PART 1: BE INFORMED
Know your rights as an employee and the rights and responsibilities of an employer. It’s the first step in protecting yourself. Below are some of the most popular employment-related topics. Click on any of them to learn more.
- Payment of Wages
- Tips and Other Gratuities
- Minimum Wage
- Hours of Work
- Public Holidays
- Retail Workers
- Benefit Plans
- Pregnancy and Parental Leave
- Personal Emergency Leave
- Family Caregiver Leave
- Family Medical Leave
- Critically Ill Child Care Leave
- Termination of Employment
- Severance Pay
- Temporary Help Agencies
CLEO (Community Legal Education Ontario)
CLEO has an extensive collection of free legal information available in a variety of languages. Click here for employment-related tip sheets.
Workers Health & Safety Centre
Basic worker health and safety rights have been translated into 16 different languages. Click here to access the resources.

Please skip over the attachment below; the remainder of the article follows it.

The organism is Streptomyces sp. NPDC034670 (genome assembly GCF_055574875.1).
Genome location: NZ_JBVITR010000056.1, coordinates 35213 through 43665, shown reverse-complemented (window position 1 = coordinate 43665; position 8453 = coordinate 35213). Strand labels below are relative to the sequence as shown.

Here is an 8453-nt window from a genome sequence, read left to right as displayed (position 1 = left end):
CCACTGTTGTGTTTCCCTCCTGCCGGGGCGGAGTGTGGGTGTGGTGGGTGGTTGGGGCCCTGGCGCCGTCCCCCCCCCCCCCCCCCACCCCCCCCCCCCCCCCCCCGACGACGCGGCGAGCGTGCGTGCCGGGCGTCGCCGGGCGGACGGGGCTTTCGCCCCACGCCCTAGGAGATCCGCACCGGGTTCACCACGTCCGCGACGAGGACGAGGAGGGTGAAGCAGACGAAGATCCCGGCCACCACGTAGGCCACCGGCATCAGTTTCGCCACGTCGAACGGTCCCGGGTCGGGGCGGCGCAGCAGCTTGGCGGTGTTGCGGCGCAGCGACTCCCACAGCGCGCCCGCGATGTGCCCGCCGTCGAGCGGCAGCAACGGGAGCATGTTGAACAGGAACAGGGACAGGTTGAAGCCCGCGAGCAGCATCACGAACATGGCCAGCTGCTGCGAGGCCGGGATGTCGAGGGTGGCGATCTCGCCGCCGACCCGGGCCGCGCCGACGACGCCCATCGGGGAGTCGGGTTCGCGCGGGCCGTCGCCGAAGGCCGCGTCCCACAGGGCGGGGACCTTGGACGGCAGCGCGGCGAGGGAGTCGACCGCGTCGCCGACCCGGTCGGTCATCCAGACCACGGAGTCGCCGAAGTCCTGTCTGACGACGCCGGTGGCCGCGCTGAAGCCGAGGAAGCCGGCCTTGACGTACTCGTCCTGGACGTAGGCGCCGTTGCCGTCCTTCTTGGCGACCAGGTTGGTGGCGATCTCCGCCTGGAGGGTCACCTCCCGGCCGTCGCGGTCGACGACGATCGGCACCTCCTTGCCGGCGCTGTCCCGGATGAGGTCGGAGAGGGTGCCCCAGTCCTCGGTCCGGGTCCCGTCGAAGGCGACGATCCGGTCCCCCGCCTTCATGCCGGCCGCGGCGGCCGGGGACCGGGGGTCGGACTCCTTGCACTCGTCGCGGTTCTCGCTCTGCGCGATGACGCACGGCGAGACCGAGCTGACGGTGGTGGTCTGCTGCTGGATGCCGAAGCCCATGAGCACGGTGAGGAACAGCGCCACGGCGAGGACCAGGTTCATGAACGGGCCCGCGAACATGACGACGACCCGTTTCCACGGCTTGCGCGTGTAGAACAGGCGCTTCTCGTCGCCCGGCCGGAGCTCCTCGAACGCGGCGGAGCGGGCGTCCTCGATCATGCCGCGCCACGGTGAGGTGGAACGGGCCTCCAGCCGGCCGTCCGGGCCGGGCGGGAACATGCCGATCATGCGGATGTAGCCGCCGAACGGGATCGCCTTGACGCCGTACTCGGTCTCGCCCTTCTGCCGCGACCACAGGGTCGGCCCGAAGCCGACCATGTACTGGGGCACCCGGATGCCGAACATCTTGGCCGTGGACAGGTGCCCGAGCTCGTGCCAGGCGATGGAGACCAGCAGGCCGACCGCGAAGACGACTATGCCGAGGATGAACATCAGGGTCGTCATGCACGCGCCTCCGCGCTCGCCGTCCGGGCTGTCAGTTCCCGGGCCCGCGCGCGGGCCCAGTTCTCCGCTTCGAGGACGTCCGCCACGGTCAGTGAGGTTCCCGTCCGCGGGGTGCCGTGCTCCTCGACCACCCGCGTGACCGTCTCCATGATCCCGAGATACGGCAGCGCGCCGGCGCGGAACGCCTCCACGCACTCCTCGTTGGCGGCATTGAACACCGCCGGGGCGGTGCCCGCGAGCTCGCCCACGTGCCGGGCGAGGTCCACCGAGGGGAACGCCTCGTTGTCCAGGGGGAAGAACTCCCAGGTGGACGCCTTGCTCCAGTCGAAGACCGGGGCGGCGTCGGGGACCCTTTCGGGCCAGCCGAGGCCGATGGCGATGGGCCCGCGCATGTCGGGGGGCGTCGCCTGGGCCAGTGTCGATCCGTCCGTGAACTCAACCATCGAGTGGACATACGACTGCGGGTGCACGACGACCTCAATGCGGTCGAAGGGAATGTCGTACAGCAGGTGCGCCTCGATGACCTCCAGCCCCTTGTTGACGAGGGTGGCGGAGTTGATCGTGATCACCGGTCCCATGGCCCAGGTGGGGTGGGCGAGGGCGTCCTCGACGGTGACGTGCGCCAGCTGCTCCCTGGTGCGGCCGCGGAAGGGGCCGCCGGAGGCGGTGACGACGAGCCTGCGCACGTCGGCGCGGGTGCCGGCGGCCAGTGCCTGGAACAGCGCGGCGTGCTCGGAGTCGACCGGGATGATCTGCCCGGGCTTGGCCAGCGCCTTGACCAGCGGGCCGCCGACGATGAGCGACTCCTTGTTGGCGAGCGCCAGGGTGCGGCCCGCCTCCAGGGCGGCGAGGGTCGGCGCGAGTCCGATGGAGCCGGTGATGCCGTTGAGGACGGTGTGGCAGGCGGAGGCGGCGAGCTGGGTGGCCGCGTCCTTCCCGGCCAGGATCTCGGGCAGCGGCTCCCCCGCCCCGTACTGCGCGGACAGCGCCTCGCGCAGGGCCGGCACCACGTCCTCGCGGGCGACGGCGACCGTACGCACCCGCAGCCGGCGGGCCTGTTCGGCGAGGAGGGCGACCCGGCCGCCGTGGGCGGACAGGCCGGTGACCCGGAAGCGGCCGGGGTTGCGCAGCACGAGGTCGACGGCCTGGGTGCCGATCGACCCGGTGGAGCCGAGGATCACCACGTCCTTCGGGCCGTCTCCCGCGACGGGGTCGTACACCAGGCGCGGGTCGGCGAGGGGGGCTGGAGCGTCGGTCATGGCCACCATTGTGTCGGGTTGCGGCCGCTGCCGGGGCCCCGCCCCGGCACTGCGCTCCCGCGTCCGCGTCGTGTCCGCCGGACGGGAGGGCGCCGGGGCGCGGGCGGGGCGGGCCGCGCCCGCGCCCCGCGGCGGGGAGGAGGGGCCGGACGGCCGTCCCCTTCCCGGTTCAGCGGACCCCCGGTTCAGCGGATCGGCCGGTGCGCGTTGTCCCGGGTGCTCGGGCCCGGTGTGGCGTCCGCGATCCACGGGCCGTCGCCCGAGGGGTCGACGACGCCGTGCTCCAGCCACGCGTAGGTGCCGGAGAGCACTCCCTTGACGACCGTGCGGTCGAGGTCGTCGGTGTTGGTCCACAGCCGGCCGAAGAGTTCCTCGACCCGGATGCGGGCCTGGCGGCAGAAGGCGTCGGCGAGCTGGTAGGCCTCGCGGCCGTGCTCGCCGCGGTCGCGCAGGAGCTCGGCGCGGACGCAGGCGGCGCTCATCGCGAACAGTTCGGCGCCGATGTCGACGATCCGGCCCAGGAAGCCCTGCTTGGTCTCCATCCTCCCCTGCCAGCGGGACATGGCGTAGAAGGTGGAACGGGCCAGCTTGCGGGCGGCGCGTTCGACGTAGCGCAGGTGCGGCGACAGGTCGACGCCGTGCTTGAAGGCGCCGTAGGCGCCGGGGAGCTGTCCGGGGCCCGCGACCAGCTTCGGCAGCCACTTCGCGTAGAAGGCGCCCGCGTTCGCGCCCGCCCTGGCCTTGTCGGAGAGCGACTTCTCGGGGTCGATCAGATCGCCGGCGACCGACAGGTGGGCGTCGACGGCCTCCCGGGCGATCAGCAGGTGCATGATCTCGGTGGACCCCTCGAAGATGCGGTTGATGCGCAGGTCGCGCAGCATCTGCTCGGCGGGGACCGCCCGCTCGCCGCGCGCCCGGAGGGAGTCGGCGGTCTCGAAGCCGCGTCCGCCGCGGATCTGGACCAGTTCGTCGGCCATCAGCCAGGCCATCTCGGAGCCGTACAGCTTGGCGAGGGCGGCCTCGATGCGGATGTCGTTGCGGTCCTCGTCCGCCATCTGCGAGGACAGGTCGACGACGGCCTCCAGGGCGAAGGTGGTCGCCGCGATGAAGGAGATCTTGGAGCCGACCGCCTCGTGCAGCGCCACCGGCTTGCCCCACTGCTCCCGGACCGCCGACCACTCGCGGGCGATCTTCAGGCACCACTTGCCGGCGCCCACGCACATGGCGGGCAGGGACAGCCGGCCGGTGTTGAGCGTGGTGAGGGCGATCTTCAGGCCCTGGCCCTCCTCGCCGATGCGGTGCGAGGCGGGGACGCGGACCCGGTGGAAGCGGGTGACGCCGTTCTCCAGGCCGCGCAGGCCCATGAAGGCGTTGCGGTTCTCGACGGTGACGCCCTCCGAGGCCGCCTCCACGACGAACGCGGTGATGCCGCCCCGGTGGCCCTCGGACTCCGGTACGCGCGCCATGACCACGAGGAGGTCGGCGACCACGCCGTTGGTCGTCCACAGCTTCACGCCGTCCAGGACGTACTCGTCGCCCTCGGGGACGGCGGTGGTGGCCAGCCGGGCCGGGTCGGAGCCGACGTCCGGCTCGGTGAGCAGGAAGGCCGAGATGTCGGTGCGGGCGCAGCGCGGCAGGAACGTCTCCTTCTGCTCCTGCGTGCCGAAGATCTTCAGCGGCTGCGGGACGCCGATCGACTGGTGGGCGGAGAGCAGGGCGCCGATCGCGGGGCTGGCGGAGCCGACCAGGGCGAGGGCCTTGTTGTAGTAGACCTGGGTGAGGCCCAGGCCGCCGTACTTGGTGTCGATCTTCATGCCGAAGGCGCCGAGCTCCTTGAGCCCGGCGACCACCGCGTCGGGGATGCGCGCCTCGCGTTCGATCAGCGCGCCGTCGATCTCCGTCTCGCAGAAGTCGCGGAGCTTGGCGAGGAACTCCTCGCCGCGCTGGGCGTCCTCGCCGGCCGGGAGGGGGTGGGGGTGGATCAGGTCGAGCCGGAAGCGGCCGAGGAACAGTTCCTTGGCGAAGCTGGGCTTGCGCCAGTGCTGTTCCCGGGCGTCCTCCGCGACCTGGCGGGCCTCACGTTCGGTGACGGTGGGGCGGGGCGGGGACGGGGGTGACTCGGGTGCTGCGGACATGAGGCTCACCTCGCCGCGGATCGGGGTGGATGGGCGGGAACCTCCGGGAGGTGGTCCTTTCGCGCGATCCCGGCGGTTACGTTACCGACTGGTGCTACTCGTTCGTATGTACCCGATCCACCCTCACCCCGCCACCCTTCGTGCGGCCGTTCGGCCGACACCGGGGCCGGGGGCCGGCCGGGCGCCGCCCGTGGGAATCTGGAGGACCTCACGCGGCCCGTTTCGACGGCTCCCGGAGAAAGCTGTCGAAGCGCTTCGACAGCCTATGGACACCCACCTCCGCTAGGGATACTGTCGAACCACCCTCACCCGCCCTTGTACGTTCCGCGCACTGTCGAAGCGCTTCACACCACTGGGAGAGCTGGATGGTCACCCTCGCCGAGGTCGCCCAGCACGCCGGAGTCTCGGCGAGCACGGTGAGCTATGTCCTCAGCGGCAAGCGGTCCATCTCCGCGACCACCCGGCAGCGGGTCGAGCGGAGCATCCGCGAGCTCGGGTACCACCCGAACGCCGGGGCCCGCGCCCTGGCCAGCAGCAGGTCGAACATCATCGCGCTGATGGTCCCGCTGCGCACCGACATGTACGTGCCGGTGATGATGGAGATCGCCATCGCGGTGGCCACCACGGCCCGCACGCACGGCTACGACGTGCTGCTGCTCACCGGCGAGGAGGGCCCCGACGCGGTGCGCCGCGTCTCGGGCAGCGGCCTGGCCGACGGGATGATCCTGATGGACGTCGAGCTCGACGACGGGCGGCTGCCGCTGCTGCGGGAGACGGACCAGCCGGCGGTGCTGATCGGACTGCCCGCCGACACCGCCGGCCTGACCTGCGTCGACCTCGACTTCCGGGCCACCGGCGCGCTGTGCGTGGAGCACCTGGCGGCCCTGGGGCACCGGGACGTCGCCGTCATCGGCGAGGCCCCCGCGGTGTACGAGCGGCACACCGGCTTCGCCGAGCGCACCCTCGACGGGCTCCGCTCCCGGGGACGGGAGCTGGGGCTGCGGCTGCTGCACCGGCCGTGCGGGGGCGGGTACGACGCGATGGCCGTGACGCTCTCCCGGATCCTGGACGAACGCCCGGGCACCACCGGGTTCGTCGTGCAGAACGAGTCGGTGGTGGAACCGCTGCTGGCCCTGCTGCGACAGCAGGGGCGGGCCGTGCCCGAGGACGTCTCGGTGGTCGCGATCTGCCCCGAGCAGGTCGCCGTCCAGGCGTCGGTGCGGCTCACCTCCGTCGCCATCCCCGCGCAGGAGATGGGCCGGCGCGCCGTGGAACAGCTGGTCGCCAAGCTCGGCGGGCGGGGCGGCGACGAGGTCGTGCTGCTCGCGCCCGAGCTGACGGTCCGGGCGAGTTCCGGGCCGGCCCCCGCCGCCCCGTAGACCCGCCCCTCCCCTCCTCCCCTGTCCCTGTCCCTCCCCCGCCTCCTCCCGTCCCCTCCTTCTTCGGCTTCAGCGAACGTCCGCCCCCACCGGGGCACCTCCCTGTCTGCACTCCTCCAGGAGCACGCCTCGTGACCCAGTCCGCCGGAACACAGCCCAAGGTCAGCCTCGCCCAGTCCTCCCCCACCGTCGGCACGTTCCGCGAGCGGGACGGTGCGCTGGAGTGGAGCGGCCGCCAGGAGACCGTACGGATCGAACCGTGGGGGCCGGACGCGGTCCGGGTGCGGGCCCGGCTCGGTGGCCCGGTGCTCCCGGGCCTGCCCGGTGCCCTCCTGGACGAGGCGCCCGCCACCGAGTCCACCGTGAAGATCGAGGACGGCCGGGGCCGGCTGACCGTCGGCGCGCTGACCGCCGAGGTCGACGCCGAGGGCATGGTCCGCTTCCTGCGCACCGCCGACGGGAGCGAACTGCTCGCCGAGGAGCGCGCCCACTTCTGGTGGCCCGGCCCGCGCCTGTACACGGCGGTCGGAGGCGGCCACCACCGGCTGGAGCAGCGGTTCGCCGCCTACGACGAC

If you are ever injured or become ill because of your job, WSIB gives the support you’re entitled to under Ontario’s workplace safety and insurance system. That includes benefits, as well as other support, such as return to work assistance. Click here to learn more.
PART 2: TAKE ACTION
If you have tried speaking with your employer and your situation has not changed, or you don’t feel you can speak to your employer, you can file an “employment standards claim” with the Ontario Ministry of Labour.
- Employees can phone the Employment Standards Information Centre for assistance in identifying and defining issues. You cannot file a claim with the Ministry of Labour under two situations: If you are represented by a trade union; and if you filed a claim in a court of law.
- Click here for step by step information about filing an employment standards claim
- If you believe you have experienced discrimination or harassment, you can file an application with the Human Rights Tribunal of Ontario (HRTO). Click here.
WHAT IS LABOUR DAY?
Labour Day in Canada is celebrated on the first Monday of September and is a federal statutory holiday.
Labour day started in 1872, when the Toronto Printers Union lobbied for a shorter work week. To learn more about the history of labour day in Canada, read the article The First Labour Day.